If you’re unable to make systemic changes to your HVAC system, or to call in the troops for a major renovation, you can do more for your thermal comfort at work than you might expect.
Have you ever felt too cold indoors? How about too hot? Engaged in some polite thermostat wars with others, or secreted a space heater somewhere nearby?
You are not alone. Very much so, in fact. Unfortunately, as a UC Center for the Built Environment study showed, in only 11 percent of buildings are more than 80 percent of occupants actually satisfyingly comfortable. This is further complicated by a major IFMA study which showed that while the top occupant comfort complaint is that their space is too cold, the very next (nearly equal) complaint is that they’re too hot. Obviously, we’ve a ways to go, and it’s not as easy as deciding at what point to set the thermostat.
Of course, thus far this probably only reinforces what you already knew. Whether it’s summer with the AC blasting enough for you to bring in your winter coat, winter in your seat next to a single pane window or under the vent blasting away, or one of the dreaded “shoulder” seasons of spring and summer where nowhere indoor nor outdoors is safe or predictable for comfort—whatever the season, discomfort is likely rampant. Right now, you may even be chuckling inside at articles such as Now That the Sun Has Become a Giant Red Star Ready to Consume Our Planet, My Office Isn’t That Cold Anymore!, or dreading the coming summer season as surely, once again, Women’s Winter is Coming.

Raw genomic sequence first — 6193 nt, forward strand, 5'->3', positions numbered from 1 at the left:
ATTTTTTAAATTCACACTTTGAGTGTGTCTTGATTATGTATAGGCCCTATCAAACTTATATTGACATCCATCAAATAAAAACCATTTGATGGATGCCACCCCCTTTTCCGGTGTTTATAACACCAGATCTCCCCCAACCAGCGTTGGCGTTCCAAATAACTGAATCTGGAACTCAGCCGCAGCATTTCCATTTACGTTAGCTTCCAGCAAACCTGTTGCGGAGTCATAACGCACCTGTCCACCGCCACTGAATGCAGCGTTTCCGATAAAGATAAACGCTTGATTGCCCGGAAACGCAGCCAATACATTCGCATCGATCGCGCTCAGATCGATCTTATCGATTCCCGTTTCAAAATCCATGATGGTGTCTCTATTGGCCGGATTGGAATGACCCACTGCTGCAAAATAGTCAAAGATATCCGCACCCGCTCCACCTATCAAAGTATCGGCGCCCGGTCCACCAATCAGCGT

But there is hope. Whether you’re unable to make systemic changes to your HVAC system, or in the driver’s seat, able to call in the troops for a major renovation, you can do more than you might expect.
What contributes to thermal comfort, anyway?
First, let’s talk about what contributes to thermal comfort. While everyone’s instinct is to focus on the thermostat, it’s about more than temperature.
Thermal comfort depends on some internal factors. Your activity level is one — if you’re up and moving, or spending most of your time sitting, you will find very different environments desirable. Your metabolism can also be a driver, as can illness or life changes such as menopause. Your own personal layer of insulation can make you significantly cooler or warmer than those around you as well.